1) The Vietnamese community in Norway is smaller than other communities in the Vietnamese diaspora, and Norway has been very ethnically homogenous until the past few decades. How did your experience growing up there shape your perspective as a filmmaker?
Being born and growing up in Norway did shape my perspective as a filmmaker. Most of the time my mind thinks in Norwegian. So I think there is a kind of mixed identity under my Asian skin: sometimes I can understand from a Vietnamese point of view, and sometimes I can understand as a Norwegian. As a filmmaker, this way of thinking makes me curious about myself and others who can relate to the same feeling.
2) Your film begins at the tail-end of a stressful journey for the main character and his wife. Why did you decide to start there and leave the couple’s back story to the audience’s imagination?
I think every audience member has their own perception of good and bad life. I hope and think that people can relate to the couple’s hope for a better life, and remember their own back story. Hopefully it makes them discuss the main character and his wife’s back story with each other, and with me.
3) The sense of isolation in the film is heightened by the visuals of snowy landscapes of rural Norway. Tell us what it was like to film in this environment.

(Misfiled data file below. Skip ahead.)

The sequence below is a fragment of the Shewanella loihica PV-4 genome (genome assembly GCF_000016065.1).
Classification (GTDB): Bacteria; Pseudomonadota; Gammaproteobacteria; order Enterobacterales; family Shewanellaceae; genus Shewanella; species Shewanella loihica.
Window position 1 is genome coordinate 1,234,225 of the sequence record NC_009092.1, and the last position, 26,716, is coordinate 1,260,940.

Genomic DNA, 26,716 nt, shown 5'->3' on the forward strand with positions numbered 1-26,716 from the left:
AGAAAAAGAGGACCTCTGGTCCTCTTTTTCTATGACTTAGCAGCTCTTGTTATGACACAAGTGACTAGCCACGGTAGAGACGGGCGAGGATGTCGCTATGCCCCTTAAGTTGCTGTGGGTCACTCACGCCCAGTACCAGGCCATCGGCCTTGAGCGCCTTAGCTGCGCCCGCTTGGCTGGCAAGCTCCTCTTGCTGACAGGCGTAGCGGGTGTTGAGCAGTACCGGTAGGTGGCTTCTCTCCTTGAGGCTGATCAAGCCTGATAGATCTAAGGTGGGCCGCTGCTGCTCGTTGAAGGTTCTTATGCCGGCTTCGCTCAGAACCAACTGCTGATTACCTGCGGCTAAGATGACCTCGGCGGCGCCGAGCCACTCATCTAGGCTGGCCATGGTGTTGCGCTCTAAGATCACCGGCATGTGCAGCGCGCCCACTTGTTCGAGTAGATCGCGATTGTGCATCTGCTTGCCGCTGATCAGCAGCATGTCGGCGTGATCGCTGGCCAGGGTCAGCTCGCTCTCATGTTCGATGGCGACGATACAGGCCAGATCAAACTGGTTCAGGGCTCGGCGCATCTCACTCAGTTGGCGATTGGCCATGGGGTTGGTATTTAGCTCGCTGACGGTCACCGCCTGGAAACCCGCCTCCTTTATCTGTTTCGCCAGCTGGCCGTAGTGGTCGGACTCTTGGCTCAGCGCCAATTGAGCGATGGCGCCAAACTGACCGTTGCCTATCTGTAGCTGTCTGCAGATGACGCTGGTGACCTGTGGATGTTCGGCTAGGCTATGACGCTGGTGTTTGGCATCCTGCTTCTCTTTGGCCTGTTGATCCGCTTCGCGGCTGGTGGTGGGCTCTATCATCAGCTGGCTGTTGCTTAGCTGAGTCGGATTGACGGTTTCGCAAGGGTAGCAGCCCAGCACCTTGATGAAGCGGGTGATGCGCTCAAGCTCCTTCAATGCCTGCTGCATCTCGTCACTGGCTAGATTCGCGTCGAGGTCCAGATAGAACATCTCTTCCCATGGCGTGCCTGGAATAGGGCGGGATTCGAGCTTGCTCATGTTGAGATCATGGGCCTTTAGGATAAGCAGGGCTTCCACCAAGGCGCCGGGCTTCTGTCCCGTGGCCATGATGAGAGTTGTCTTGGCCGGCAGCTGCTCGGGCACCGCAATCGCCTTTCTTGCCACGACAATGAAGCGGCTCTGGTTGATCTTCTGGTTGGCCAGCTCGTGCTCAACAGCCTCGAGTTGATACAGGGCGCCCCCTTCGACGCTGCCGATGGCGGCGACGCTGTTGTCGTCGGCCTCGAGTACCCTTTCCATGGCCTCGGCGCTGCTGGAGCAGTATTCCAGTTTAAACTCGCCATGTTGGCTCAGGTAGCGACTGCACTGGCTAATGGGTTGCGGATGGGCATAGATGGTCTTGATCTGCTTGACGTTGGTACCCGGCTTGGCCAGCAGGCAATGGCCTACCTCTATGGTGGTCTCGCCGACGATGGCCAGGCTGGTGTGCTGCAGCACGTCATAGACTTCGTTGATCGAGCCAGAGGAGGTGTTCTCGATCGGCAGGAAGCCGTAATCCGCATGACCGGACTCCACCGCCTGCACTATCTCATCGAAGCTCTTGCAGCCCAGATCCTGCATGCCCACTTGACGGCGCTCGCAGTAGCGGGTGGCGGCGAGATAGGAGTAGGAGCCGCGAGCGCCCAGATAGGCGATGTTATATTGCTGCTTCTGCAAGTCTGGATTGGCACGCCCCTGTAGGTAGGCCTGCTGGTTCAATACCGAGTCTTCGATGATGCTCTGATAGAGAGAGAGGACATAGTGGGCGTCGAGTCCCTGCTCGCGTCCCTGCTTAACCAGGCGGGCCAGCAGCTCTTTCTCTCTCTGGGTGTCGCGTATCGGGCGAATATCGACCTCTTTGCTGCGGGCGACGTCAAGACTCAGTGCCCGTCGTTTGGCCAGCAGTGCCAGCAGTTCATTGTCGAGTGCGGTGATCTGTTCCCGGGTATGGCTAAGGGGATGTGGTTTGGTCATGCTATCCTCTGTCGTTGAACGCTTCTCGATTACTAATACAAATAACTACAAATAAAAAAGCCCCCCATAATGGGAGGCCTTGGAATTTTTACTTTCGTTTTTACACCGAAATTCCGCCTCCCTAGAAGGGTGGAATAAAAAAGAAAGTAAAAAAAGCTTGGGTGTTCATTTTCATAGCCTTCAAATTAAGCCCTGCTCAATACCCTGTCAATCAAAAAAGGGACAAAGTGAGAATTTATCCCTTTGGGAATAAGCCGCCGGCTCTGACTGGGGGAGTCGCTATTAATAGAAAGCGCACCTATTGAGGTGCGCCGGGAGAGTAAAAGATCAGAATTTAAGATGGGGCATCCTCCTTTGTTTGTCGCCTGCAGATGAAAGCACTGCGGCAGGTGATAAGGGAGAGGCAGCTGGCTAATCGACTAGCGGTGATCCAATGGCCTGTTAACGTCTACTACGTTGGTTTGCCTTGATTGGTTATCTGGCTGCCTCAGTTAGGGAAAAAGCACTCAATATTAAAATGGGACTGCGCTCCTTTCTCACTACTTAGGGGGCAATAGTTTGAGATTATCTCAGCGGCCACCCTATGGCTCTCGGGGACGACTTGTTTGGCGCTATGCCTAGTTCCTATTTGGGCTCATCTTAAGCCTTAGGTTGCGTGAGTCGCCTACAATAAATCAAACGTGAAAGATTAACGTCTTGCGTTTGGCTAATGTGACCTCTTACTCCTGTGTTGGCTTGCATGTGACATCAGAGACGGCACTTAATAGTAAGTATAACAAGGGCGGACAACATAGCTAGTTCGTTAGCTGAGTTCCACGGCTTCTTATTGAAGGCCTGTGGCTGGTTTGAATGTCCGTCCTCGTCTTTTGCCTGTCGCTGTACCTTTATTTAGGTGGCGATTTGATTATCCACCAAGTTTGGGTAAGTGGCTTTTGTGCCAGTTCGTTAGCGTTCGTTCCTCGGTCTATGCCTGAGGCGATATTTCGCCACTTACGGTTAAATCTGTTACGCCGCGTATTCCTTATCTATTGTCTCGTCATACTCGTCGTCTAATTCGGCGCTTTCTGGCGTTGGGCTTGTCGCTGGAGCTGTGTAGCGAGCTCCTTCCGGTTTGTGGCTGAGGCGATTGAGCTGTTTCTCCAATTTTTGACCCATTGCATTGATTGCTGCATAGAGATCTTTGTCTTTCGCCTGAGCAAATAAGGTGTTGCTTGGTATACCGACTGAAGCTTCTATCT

It was snowing off and on in the same day. Every day was very cold and challenging. It was an experience for all of us, especially the limited daylight in wintertime, which came at 8-9am and slowly disappeared at 3pm. The air was freezing, so we could really imagine how the characters were feeling and what they were going through.
Everyone had to work as a team and focused on completing all the exterior scenes as fast as possible. When we went in for the interior scenes, everyone was celebrating. For the shot where the car is moving on the road and we see it from the angle on the top of a mountain, the crew had to climb the mountain covered with fresh snow. It is an easy shot on tripod, but tough in this environment. I love that shot because of the risk they took.
4) Who are some of your favorite filmmakers and how have they influenced your work?
One of my favorite filmmakers is Alejandro González Iñárritu. His film Babel (2006) is the film that made him one of my favorite directors. His way of storytelling, the way different stories and locations cut and meet each other in an unpredictable way, kept me curious about the characters. The locations are so beautiful in his films. When I saw The Revenant this year, I could feel who influenced me, although I wrote Fresh Snow two years ago and shot it over a year ago. I love the snowy landscape in The Revenant. It was everywhere.
5) In your artist statement, you tell us that “I want to tell the stories I grew up with.” What stories are you looking forward to telling in the future?
I have these stories in mind: One story is about the people who escaped from Vietnam to Norway in different ways. Another is about a hungry kid who wants to have a safe family with a father and a mother, but thinks that it is best for her and everybody that she stays alone. The third is about two small kids, a brother and sister, who spend their fun summer vacation on the fields of a farm, while other classmates are flying to the beach and sun.